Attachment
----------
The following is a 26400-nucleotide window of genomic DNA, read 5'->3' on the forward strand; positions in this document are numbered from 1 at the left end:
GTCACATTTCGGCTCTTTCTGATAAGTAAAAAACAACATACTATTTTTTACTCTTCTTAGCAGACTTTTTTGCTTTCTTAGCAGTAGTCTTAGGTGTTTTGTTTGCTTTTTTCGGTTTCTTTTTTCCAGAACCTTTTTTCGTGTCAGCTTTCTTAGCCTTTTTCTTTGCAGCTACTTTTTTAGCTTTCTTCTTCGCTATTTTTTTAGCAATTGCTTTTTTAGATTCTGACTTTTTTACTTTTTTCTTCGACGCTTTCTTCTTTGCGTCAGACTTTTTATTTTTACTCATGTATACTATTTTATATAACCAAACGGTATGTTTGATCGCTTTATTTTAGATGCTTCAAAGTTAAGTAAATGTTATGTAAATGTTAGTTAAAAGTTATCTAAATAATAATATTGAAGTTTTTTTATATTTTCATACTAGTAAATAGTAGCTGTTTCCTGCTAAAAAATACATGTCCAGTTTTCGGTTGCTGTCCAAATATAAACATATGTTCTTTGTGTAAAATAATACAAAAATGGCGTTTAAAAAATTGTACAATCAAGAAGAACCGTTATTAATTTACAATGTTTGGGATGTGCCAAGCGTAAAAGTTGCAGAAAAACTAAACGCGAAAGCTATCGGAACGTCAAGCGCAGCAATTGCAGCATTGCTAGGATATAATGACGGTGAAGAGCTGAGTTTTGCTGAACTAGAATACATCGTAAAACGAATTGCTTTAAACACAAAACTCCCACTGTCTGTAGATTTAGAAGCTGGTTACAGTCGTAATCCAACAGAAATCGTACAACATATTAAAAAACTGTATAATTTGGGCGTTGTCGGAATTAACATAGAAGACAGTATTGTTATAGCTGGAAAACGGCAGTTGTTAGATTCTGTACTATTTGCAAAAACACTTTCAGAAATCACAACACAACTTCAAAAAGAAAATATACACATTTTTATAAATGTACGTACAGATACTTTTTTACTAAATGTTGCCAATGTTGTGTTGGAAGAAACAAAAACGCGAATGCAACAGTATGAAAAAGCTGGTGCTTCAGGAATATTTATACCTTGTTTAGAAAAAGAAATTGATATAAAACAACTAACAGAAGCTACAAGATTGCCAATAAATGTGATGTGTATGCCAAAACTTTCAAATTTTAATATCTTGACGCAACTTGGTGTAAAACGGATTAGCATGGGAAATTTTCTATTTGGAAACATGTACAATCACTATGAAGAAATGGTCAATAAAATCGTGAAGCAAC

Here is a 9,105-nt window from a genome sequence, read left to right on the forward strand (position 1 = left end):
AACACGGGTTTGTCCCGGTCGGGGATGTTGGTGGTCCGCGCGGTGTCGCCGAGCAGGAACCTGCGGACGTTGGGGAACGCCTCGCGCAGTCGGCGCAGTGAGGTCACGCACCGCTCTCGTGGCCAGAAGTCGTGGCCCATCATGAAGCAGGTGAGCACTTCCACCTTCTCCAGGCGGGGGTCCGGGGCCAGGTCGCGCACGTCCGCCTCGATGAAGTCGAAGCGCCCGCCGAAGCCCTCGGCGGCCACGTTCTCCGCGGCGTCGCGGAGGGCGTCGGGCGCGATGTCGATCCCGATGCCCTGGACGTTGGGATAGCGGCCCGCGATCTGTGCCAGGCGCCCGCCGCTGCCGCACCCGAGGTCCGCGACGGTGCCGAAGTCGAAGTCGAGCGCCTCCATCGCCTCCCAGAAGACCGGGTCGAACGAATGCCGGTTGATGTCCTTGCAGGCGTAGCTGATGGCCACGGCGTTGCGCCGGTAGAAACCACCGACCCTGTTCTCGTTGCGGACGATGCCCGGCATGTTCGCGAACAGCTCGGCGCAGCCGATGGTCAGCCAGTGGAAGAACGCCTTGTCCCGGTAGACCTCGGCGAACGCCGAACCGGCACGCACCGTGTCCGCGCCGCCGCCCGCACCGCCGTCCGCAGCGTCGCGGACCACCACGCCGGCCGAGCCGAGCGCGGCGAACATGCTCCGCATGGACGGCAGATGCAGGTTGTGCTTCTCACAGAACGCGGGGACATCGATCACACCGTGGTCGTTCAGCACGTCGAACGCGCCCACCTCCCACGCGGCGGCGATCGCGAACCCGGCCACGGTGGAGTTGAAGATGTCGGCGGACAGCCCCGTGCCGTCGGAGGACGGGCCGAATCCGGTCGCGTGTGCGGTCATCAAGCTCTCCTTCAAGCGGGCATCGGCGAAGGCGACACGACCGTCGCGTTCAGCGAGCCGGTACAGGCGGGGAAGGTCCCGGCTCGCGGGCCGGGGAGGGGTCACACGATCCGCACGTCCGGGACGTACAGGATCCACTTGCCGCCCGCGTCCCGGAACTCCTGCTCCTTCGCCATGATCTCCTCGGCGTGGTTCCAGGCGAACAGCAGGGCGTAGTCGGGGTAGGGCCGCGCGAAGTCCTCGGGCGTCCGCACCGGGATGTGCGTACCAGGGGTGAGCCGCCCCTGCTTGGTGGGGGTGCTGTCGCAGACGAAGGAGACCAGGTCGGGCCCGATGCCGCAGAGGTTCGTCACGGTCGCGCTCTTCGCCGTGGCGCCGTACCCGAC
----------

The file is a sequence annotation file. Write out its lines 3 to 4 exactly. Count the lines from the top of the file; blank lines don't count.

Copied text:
Here is a 9,105-nt window from a genome sequence, read left to right on the forward strand (position 1 = left end):
AACACGGGTTTGTCCCGGTCGGGGATGTTGGTGGTCCGCGCGGTGTCGCCGAGCAGGAACCTGCGGACGTTGGGGAACGCCTCGCGCAGTCGGCGCAGTGAGGTCACGCACCGCTCTCGTGGCCAGAAGTCGTGGCCCATCATGAAGCAGGTGAGCACTTCCACCTTCTCCAGGCGGGGGTCCGGGGCCAGGTCGCGCACGTCCGCCTCGATGAAGTCGAAGCGCCCGCCGAAGCCCTCGGCGGCCACGTTCTCCGCGGCGTCGCGGAGGGCGTCGGGCGCGATGTCGATCCCGATGCCCTGGACGTTGGGATAGCGGCCCGCGATCTGTGCCAGGCGCCCGCCGCTGCCGCACCCGAGGTCCGCGACGGTGCCGAAGTCGAAGTCGAGCGCCTCCATCGCCTCCCAGAAGACCGGGTCGAACGAATGCCGGTTGATGTCCTTGCAGGCGTAGCTGATGGCCACGGCGTTGCGCCGGTAGAAACCACCGACCCTGTTCTCGTTGCGGACGATGCCCGGCATGTTCGCGAACAGCTCGGCGCAGCCGATGGTCAGCCAGTGGAAGAACGCCTTGTCCCGGTAGACCTCGGCGAACGCCGAACCGGCACGCACCGTGTCCGCGCCGCCGCCCGCACCGCCGTCCGCAGCGTCGCGGACCACCACGCCGGCCGAGCCGAGCGCGGCGAACATGCTCCGCATGGACGGCAGATGCAGGTTGTGCTTCTCACAGAACGCGGGGACATCGATCACACCGTGGTCGTTCAGCACGTCGAACGCGCCCACCTCCCACGCGGCGGCGATCGCGAACCCGGCCACGGTGGAGTTGAAGATGTCGGCGGACAGCCCCGTGCCGTCGGAGGACGGGCCGAATCCGGTCGCGTGTGCGGTCATCAAGCTCTCCTTCAAGCGGGCATCGGCGAAGGCGACACGACCGTCGCGTTCAGCGAGCCGGTACAGGCGGGGAAGGTCCCGGCTCGCGGGCCGGGGAGGGGTCACACGATCCGCACGTCCGGGACGTACAGGATCCACTTGCCGCCCGCGTCCCGGAACTCCTGCTCCTTCGCCATGATCTCCTCGGCGTGGTTCCAGGCGAACAGCAGGGCGTAGTCGGGGTAGGGCCGCGCGAAGTCCTCGGGCGTCCGCACCGGGATGTGCGTACCAGGGGTGAGCCGCCCCTGCTTGGTGGGGGTGCTGTCGCAGACGAAGGAGACCAGGTCGGGCCCGATGCCGCAGAGGTTCGTCACGGTCGCGCTCTTCGCCGTGGCGCCGTACCCGAC